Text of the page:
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Tomatoes look to build on pandemic demand bump

We’ve all seen the data that shows the past year has seen huge growth at retail, and the tomato segment has even outpaced that.

A March 9 webinar from the Fresh Produce Association of the Americas’ BB #:144354 Tomato Week dug into the reasons behind tomatoes’ surge in popularity.

Rick Stein, vice president of fresh for FMI, said scan data shows overall retail produce sales were up 10.1 percent over 2019, with vegetables seeing 12.6 percent growth and fruit at 7.7 percent over the previous year.

Tomatoes checked in at 17.6 percent growth over 2019.

“They’re so versatile, being used in burgers, salads, sandwiches, meal prep,” he said, noting that they also have good shelf life.
Stein said there’s no reason to think tomatoes will see any loss in demand in 2021.

“I believe in 2020, consumers cooked more at home because they had to eat at home,” he said. “They realized they saved money and they enjoyed eating with their family. Going forward, there will be pent-up demand for restaurants, and then we will realize how much we were spending [eating away from home] and we will cook more at home because we’re more comfortable with it, and there’s a plethora of ways to use tomatoes.”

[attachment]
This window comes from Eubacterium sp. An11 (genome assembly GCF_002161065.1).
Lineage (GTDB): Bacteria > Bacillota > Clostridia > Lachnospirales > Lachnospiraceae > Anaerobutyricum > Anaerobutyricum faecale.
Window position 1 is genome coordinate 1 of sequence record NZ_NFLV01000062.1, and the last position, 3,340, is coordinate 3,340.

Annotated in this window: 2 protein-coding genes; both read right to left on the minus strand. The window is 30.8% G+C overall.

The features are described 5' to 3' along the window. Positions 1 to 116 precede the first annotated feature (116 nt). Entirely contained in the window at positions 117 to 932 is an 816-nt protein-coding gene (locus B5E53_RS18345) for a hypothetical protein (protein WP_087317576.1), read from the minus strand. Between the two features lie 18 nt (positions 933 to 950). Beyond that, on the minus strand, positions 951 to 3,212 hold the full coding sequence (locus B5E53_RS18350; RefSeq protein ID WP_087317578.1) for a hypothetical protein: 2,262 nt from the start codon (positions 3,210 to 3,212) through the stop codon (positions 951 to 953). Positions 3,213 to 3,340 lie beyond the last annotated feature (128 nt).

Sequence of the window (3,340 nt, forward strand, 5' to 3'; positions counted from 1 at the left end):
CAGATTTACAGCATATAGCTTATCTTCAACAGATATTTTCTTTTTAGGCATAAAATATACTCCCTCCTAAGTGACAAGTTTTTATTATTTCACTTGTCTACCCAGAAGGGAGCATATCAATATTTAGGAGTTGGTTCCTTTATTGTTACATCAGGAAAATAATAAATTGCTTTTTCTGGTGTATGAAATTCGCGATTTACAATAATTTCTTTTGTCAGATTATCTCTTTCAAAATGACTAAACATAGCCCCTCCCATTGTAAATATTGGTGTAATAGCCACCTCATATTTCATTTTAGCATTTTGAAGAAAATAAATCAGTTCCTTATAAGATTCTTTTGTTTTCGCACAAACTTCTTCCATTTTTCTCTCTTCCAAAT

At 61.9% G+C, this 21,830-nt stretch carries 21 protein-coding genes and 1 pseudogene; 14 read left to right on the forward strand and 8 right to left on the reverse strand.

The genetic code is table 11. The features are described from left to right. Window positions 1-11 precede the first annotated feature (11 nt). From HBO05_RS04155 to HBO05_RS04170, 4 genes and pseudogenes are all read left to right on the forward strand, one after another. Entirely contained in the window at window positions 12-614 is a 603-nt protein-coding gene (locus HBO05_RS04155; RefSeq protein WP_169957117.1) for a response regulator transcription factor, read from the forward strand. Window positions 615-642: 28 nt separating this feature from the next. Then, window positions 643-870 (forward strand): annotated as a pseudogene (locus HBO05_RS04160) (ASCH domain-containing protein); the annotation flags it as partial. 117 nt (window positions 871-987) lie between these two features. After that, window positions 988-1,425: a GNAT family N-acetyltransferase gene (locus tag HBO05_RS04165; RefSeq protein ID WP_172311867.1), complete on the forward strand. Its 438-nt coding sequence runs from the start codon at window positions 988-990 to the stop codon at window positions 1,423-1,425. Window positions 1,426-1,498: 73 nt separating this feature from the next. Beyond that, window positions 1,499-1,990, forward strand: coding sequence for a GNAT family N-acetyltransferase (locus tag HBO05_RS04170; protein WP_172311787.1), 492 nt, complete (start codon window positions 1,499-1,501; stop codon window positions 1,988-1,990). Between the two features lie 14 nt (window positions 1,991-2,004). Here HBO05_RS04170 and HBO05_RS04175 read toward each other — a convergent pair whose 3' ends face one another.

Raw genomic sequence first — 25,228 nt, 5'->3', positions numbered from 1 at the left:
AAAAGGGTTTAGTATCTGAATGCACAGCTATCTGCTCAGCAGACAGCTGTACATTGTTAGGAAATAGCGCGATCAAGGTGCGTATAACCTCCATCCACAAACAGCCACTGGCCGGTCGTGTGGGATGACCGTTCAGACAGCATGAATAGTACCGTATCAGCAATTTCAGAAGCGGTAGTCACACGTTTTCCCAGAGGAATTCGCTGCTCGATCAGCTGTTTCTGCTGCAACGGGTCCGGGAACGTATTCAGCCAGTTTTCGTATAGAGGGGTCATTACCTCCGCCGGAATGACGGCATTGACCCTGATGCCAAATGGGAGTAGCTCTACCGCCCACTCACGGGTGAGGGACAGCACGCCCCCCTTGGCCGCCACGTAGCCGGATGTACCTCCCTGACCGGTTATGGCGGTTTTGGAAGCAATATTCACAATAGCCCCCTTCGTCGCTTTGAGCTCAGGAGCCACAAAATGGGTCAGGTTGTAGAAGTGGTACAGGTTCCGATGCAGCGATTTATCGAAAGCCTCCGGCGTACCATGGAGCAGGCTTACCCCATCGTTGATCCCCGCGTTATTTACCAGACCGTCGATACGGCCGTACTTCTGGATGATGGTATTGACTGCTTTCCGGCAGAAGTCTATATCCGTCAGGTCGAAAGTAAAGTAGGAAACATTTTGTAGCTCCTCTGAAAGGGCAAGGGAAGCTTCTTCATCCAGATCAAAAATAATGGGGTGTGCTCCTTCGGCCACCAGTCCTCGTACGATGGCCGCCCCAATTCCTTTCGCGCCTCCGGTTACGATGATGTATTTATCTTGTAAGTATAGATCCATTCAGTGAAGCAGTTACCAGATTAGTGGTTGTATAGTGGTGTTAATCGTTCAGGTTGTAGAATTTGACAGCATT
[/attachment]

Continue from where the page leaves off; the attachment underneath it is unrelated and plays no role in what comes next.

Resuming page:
Stein said overall, grocery retail did a great job during the pandemic of 2020 and should be able to build on it going forward.
He said there was initial stress on retail in the first few weeks of lockdowns last spring, but hardly any grocery stores closed, and hardly any had supply issues.

“Convenience became more important, and retailers will emphasize that more,” he said. “We’ll see more premade food combined with food as ingredients. Health and well-being will continue to be an emphasis.”

FMI plans to release its annual “Power of Produce” report on April 7, which will have sales data and analysis, Stein said.

Greg Johnson is Director of Media Development for Blue Book Services